Mentions: The role of TGFβ in the pathogenesis of MFS was initially demonstrated by Neptune et al. (49) in a mouse model, and current data from both patient samples and animal models suggest that the fibrosis observed in SSS and the acromelic dysplasias is also due to TGFβ dysregulation (15,50,51). The mechanisms leading to TGFβ dysregulation, and how they result in the different phenotypes observed in these syndromes, remains unclear. Our data show that MFS-associated substitutions in domains TB4 and TB5 reduce the concentration of fibrillin-1 found in the medium of cultured cells, with a corresponding lack of mutant protein being incorporated into microfibrils. This is consistent with a dominant mechanism in which a functional haploinsufficiency of fibrillin-1 or loss of microfibrils is at the heart of the pathogenesis of MFS, as shown by mouse models and human deletion mutants (52,53). Based on the ability of the non-MFS TB domain mutants presented here to secrete and be incorporated into microfibrils, we propose that the phenotypes of SSS and the acromelic dysplasias are not caused by a primary defect in microfibril assembly. Instead, these mutants are more likely to alter the cell–matrix interactions involving microfibrils (Fig. 5) leading to secondary effects on the extracellular matrix, such as fibrosis. The types of alterations would depend on the repertoire of cell-surface proteins in particular tissues and would explain the more limited range of tissues affected in SSS and the acromelic dysplasias compared with MFS. We therefore propose that the aberrant TGFβ signalling observed in each of the fibrillin-1-associated diseases is due to different causes. In MFS, we suggest that it is due to a loss of structural integrity in the fibrillin matrix, which affects TGFβ activation through a change in the mechanical properties of tissues. In contrast, the primary defect in SSS and the acromelic dysplasias is more likely to be defective cell-surface interactions with microfibrils rather than a defect in microfibril assembly or stability. The TGFβ dysregulation, fibrosis and dermal accumulation of microfibril aggregates observed in SSS and the acromelic dysplasias would then be a secondary response to an altered signalling program initiated by changes in the surface interactions with microfibrils. Further molecular and cellular studies will be required to investigate differences in cellular signalling in the different disorders.Figure 5.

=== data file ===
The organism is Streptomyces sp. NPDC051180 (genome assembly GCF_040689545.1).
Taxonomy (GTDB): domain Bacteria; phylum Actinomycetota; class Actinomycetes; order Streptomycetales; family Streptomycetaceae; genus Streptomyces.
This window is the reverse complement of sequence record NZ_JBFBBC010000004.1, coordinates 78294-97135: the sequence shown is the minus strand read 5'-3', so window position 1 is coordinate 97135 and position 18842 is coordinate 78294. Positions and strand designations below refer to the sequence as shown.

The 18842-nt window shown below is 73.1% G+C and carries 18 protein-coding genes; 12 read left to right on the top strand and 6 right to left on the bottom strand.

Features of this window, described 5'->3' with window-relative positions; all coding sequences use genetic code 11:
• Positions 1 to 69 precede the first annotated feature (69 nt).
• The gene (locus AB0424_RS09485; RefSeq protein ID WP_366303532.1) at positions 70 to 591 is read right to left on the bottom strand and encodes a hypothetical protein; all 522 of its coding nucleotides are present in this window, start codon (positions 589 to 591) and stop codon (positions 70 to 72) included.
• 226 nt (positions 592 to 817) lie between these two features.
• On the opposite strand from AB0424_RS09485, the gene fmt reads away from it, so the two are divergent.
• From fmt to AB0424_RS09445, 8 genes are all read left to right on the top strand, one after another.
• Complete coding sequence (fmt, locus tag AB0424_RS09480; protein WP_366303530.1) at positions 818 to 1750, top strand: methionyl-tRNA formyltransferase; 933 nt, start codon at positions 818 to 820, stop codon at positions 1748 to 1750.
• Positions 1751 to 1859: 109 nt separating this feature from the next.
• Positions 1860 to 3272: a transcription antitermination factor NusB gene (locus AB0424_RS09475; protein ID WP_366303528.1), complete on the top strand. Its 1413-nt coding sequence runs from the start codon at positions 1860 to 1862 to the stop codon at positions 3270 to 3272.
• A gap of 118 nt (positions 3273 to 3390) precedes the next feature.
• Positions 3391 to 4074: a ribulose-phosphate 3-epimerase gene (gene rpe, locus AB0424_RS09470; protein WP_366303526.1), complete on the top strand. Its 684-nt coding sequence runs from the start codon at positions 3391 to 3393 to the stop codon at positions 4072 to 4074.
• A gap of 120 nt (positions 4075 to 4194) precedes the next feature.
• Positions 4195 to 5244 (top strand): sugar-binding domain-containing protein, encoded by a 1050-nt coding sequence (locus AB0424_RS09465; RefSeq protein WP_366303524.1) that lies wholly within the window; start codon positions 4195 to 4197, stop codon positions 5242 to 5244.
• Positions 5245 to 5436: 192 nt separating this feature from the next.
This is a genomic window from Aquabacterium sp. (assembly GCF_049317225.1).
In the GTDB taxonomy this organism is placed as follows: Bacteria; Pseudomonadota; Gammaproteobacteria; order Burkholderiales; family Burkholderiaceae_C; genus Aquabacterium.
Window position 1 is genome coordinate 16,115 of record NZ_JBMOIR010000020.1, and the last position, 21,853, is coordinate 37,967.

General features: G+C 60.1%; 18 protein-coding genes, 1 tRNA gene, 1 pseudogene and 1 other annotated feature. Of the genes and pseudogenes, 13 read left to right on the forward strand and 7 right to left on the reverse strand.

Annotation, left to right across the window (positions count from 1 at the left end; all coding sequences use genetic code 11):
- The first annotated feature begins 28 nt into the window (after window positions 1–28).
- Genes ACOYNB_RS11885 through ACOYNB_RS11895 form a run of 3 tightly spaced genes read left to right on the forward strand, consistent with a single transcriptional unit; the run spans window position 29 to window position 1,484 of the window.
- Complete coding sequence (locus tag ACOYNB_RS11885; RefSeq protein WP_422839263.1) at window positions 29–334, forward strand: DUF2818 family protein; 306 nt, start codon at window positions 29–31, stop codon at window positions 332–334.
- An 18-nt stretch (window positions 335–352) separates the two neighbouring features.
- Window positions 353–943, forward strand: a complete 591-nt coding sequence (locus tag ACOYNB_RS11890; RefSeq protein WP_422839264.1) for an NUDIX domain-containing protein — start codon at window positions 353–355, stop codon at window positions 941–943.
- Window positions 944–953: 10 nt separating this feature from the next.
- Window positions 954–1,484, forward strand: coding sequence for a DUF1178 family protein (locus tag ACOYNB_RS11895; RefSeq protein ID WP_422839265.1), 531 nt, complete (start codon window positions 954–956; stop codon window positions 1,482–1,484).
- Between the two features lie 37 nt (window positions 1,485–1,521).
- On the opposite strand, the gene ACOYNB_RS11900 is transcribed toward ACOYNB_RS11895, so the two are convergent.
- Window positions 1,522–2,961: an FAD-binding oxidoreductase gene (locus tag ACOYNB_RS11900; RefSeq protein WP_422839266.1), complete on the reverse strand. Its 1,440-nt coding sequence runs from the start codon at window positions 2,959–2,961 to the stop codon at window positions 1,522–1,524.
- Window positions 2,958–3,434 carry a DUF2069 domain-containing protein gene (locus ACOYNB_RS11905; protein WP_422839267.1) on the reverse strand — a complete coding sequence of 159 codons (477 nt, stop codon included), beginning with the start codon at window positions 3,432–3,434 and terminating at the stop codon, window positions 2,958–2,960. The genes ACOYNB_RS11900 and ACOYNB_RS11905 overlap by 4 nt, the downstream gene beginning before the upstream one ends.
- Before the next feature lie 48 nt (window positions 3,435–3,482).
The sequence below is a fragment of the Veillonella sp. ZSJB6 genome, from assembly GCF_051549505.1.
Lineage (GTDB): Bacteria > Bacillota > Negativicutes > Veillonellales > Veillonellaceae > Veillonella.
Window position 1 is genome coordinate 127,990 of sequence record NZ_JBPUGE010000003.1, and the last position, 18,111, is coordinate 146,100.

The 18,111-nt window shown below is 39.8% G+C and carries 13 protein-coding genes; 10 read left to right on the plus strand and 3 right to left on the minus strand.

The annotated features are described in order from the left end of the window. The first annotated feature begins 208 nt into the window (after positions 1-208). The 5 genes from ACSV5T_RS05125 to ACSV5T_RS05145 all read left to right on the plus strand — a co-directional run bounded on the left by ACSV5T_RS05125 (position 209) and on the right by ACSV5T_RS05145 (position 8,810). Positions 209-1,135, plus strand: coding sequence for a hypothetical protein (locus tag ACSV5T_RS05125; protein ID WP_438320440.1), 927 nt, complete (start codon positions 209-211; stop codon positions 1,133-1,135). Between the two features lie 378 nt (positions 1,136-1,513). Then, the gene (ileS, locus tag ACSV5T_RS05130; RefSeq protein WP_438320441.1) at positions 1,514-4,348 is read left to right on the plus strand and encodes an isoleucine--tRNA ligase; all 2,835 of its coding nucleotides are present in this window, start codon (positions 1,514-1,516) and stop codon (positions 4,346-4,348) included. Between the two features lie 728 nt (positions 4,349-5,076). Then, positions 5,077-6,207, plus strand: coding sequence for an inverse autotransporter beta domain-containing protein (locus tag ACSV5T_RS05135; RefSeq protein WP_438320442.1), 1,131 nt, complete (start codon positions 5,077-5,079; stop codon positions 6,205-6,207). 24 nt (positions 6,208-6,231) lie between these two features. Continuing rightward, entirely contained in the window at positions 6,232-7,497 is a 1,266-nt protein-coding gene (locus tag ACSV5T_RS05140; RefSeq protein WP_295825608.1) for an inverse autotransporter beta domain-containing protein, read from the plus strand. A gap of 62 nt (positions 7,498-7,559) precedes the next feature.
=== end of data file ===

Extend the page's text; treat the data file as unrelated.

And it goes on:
Bottom Line: The majority of mutations affecting the human fibrillin-1 gene, FBN1, result in Marfan syndrome (MFS), a common connective tissue disorder characterised by tall stature, ocular and cardiovascular defects.Despite their apparent phenotypic differences, dysregulation of transforming growth factor β (TGFβ) is a common factor in all of these disorders.We show that substitutions in fibrillin-1 domains TB4 and TB5 that cause SSS and the acromelic dysplasias do not prevent fibrillin-1 from being secreted or assembled into microfibrils, whereas MFS-associated substitutions in these domains result in a loss of recombinant protein in the culture medium and no association with microfibrils.

View Article: PubMed Central - PubMed

Affiliation: Department of Biochemistry, University of Oxford, South Parks Rd, Oxford OX1 3QU, UK sacha.jensen@bioch.ox.ac.uk.

No MeSH data available.


Related in: MedlinePlus